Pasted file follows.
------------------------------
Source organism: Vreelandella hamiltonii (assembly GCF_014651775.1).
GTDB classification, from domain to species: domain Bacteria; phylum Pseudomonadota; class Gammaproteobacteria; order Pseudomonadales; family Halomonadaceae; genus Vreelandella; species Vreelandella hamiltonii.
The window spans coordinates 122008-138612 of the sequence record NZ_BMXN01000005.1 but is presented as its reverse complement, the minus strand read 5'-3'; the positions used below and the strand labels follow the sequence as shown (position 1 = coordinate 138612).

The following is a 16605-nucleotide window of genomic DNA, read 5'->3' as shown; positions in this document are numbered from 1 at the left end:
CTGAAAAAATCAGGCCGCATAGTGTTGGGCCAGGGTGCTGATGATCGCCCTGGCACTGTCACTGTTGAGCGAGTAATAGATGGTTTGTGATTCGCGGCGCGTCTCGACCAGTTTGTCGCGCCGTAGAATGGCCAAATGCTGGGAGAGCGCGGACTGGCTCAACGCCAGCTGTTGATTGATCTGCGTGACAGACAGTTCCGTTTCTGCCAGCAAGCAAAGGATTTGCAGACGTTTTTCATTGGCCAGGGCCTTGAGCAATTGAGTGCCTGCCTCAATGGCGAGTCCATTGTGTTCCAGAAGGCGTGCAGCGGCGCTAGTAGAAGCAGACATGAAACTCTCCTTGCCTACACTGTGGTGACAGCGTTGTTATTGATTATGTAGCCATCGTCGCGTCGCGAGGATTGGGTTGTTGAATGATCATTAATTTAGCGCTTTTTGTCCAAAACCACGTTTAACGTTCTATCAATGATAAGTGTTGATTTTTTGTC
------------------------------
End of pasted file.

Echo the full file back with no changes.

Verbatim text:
Source organism: Vreelandella hamiltonii (assembly GCF_014651775.1).
GTDB classification, from domain to species: domain Bacteria; phylum Pseudomonadota; class Gammaproteobacteria; order Pseudomonadales; family Halomonadaceae; genus Vreelandella; species Vreelandella hamiltonii.
The window spans coordinates 122008-138612 of the sequence record NZ_BMXN01000005.1 but is presented as its reverse complement, the minus strand read 5'-3'; the positions used below and the strand labels follow the sequence as shown (position 1 = coordinate 138612).

The following is a 16605-nucleotide window of genomic DNA, read 5'->3' as shown; positions in this document are numbered from 1 at the left end:
CTGAAAAAATCAGGCCGCATAGTGTTGGGCCAGGGTGCTGATGATCGCCCTGGCACTGTCACTGTTGAGCGAGTAATAGATGGTTTGTGATTCGCGGCGCGTCTCGACCAGTTTGTCGCGCCGTAGAATGGCCAAATGCTGGGAGAGCGCGGACTGGCTCAACGCCAGCTGTTGATTGATCTGCGTGACAGACAGTTCCGTTTCTGCCAGCAAGCAAAGGATTTGCAGACGTTTTTCATTGGCCAGGGCCTTGAGCAATTGAGTGCCTGCCTCAATGGCGAGTCCATTGTGTTCCAGAAGGCGTGCAGCGGCGCTAGTAGAAGCAGACATGAAACTCTCCTTGCCTACACTGTGGTGACAGCGTTGTTATTGATTATGTAGCCATCGTCGCGTCGCGAGGATTGGGTTGTTGAATGATCATTAATTTAGCGCTTTTTGTCCAAAACCACGTTTAACGTTCTATCAATGATAAGTGTTGATTTTTTGTC